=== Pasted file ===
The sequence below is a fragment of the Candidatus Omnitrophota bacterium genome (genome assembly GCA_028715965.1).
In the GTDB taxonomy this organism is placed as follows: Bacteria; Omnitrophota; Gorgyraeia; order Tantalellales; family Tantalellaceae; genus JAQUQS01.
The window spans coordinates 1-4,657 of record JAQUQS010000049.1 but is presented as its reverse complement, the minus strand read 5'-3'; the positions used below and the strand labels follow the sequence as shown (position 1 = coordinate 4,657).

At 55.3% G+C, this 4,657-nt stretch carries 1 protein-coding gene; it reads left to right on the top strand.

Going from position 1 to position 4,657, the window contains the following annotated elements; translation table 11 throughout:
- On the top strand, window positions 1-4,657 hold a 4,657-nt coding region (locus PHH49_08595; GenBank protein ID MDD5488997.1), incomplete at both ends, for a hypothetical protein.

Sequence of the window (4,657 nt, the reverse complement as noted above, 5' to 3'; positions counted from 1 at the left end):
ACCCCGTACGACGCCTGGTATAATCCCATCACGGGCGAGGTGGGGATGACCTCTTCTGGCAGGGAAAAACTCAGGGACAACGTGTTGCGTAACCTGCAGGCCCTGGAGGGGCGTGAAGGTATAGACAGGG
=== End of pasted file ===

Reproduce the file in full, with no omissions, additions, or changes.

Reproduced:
The sequence below is a fragment of the Candidatus Omnitrophota bacterium genome (genome assembly GCA_028715965.1).
In the GTDB taxonomy this organism is placed as follows: Bacteria; Omnitrophota; Gorgyraeia; order Tantalellales; family Tantalellaceae; genus JAQUQS01.
The window spans coordinates 1-4,657 of record JAQUQS010000049.1 but is presented as its reverse complement, the minus strand read 5'-3'; the positions used below and the strand labels follow the sequence as shown (position 1 = coordinate 4,657).

At 55.3% G+C, this 4,657-nt stretch carries 1 protein-coding gene; it reads left to right on the top strand.

Going from position 1 to position 4,657, the window contains the following annotated elements; translation table 11 throughout:
- On the top strand, window positions 1-4,657 hold a 4,657-nt coding region (locus PHH49_08595; GenBank protein ID MDD5488997.1), incomplete at both ends, for a hypothetical protein.

Sequence of the window (4,657 nt, the reverse complement as noted above, 5' to 3'; positions counted from 1 at the left end):
ACCCCGTACGACGCCTGGTATAATCCCATCACGGGCGAGGTGGGGATGACCTCTTCTGGCAGGGAAAAACTCAGGGACAACGTGTTGCGTAACCTGCAGGCCCTGGAGGGGCGTGAAGGTATAGACAGGG